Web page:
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Banking and Financial Services

Businesses for holding, borrowing, or exchanging money

Banking and Financial Services

For many Americans, how banks and financial services work is a mystery. The U.S banking system covers a wide array of services and issues beyond depositing and withdrawing money. Loans, IRAs, investments, and credit management are some of the many aspects that U.S banks cover.

However, what specific services are offered depends on the type of bank. The following is a list of bank types. 

  • Commercial Banks
  • Retail Banks
  • Credit Unions
  • Savings and Loans
  • Savings Banks
  • Online Banks Mutual Banks
  • Central Banks

A single bank can offer multiple services in one. Though different in name, these bank types function in similar ways. The Central Bank or Federal Reserve is different from online and savings banks. They control, supervise, and fund the bank sector to ensure it’s running smoothly.

The Federal Reserve moves money in and out of the economy. They’re a symbol of economic health for America. The Reserve’s management of banking services affect voters’ quality of life, and daily costs. They perform open market transactions, manage market liquidity, and are the main force in fighting inflation.

Inflation is created by a number of social and economic pressures. Prices of goods and services rise based on issues of supply chains, and political pressures. The central bank combats this by adjusting interest rates on government bonds to cool the economy. In the battle of supply and demand, they try to adjust the demand so the supply can catch up.

Notable Laws

These issues take time to fix, but can be helped by governmental policies. In some instances, policies on raising wages can help lower inflation rates as the economy stabilizes. Policies on banking and financial services are rarely popular, and are passed slowly due to discussions in congress.

Here are some historic policies and acts that have impacted America’s economy over the years.

  • Federal Reserve Act of 1913: The creation of the central bank.
  • Glass-Steagall Act of 1933 & 1935: Creation of the FDIC and separation of investment banking from consumer banking. Ensures stability in the financial system for better consumer protection. Adjusted in 1999.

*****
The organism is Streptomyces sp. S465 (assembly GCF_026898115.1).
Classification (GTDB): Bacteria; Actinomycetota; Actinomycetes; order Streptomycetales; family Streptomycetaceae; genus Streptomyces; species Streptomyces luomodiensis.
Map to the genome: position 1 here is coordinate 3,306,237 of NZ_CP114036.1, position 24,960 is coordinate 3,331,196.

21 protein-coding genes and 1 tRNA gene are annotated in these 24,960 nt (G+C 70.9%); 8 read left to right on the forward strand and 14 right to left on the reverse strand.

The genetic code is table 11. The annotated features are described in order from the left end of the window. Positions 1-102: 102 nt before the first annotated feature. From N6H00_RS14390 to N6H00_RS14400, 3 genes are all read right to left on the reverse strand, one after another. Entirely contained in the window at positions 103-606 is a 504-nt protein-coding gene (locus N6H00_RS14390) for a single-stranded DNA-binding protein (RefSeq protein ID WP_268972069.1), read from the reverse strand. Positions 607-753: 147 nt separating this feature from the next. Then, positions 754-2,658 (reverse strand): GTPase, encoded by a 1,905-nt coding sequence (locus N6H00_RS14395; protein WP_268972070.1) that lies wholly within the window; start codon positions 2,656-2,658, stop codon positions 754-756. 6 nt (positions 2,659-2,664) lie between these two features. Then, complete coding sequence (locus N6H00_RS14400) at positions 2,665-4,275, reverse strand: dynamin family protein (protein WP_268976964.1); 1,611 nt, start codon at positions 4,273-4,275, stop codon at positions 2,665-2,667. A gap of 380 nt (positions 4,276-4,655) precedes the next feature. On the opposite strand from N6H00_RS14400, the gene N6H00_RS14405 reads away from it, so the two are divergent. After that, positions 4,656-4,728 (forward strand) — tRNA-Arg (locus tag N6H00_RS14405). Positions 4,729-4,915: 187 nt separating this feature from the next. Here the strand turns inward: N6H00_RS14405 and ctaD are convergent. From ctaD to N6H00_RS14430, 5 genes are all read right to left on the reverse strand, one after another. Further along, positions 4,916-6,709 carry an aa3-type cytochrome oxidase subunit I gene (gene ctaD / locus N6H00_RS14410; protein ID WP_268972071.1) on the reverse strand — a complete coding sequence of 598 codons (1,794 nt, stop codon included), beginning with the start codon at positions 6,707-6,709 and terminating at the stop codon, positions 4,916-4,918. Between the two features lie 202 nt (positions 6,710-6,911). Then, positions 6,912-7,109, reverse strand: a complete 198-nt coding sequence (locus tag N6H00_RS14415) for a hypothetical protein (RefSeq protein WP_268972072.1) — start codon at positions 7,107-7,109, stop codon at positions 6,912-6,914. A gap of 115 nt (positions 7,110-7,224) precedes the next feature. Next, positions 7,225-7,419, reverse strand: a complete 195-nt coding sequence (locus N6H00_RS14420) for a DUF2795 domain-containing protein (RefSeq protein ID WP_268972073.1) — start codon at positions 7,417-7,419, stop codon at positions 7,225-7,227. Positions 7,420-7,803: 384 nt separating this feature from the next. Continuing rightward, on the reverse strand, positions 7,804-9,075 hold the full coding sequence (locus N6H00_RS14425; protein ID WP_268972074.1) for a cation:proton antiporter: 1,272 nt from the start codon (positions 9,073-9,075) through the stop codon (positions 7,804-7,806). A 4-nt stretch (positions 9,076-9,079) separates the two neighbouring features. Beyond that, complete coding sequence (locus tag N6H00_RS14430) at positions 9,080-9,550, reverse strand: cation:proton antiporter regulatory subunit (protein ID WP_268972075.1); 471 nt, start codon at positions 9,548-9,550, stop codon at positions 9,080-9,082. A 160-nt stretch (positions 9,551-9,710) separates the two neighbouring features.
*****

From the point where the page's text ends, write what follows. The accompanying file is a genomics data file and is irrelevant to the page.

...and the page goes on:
• Financial Institutions Supervisory Act of 1966: Creation of regulations to prevent unsafe banking via federal bank oversight and cease and desist orders.
  • Financial Institutions Regulatory and Interest Rate Control Act of 1978: Established the Federal Financial Institutions Examination Council. Placed limits and mandatory reporting for insider bank transactions.
  • FIRREA 1989: Abolished dangerous loan industries to restore faith in loans and savings.
  • International Money Laundering Abatement and Financial Anti-Terrorism Act of 2001: Prevents outside institutions from moving funds inside the U.S banking system for illegal use. Created anti-money laundering programs within banking institutions.
  • Helping Families Save Their Homes Act of 2009: Helped families out of foreclosure through provisions and mortgage credit availability.

The American banking system is always adjusting based on the needs of the people. Recent moves include short-term financial relief through stimulus checks and tax credits during the 2020 Pandemic. They also helped defer rental costs to prevent major home loss during the pandemic.

Every action has a reaction, and some short-term fixes to economic issues can create long-term problems. Yet when things lean too far to one side, representatives work to help stabilize the economy.

Follow your favored candidates to see how they deal with economic struggles. See what they propose to help build faith in banks and put more money in the people’s hands.

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